Would-be astronauts train for the world’s first suborbital space tourism flight
As early as next year, if you are one of a lucky few, you may find yourself strapped in a six-passenger rocket some 50,000 feet above the Earth’s surface, bracing yourself as it disengages from the specially designed jet plane mothership, and shoots cannon-like 60 miles up into suborbital space at three times the speed of sound. If all goes well, you'll then get to unbuckle and float in zero gravity for a full fifteen minutes, spying on the earth’s curvature, all of North America and the Pacific Ocean.
This scenario is what Virgin Galactic is banking on. So much so that though the rocket is still unfinished they are already putting their first-picked passengers through flight training. And that is how Wilson da Silva, editor-in-chief and co-founder of Cosmos (the biggest-selling science magazine in Australia) found himself in Philly last month at the National Aerospace Training and Research (NASTAR) Center strapped into one of the most advanced centrifuge simulators on Earth shouting words that we cannot print here as 6 Gs of force pressed down upon him.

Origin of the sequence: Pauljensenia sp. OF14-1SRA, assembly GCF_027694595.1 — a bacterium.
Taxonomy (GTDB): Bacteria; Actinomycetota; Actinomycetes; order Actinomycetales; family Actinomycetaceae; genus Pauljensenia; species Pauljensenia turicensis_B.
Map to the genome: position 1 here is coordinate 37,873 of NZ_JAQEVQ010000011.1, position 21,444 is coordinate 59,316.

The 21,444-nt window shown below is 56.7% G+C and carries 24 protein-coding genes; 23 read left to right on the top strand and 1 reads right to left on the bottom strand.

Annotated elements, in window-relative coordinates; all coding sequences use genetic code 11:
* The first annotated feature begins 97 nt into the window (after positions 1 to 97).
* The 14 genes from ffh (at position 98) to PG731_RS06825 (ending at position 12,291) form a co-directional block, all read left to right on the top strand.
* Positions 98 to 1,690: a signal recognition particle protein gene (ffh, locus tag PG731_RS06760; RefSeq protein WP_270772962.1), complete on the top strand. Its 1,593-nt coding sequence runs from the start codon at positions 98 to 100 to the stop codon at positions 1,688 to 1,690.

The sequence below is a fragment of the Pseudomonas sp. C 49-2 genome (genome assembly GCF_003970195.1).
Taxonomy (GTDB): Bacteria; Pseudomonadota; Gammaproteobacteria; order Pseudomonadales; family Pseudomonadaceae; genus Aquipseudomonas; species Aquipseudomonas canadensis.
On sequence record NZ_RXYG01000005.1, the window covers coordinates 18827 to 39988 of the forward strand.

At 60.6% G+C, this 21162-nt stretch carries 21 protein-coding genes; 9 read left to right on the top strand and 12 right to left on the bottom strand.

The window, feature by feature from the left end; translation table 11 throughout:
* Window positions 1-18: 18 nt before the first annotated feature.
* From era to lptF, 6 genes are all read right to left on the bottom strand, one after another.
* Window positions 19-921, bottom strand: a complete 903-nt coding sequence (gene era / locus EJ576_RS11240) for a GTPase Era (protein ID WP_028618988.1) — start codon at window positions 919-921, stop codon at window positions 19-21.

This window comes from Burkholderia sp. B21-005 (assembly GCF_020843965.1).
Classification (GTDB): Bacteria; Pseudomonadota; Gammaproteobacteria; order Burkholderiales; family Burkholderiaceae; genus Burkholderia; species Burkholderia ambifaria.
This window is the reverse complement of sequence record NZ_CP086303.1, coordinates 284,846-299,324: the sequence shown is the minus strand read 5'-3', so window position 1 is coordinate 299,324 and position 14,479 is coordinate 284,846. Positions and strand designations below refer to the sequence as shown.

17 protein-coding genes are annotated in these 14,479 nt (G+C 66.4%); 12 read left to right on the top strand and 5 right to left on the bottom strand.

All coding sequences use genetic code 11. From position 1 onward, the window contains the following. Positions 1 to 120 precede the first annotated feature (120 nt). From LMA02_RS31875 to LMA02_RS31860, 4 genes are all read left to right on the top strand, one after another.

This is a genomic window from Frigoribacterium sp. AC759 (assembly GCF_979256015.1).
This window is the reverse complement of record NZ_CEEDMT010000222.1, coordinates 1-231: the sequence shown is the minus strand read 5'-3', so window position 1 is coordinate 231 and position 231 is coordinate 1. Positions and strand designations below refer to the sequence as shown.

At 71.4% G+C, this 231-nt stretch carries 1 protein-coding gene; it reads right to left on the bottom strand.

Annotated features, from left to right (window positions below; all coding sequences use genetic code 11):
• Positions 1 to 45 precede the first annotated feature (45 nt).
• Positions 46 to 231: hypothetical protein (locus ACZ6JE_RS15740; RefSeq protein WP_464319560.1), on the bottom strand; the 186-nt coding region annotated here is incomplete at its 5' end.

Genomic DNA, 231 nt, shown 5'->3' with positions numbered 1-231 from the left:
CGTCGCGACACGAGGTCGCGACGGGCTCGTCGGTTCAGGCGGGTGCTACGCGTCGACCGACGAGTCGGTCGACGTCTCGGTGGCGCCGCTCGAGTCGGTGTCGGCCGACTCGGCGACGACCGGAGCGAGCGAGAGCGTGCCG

But first, some background.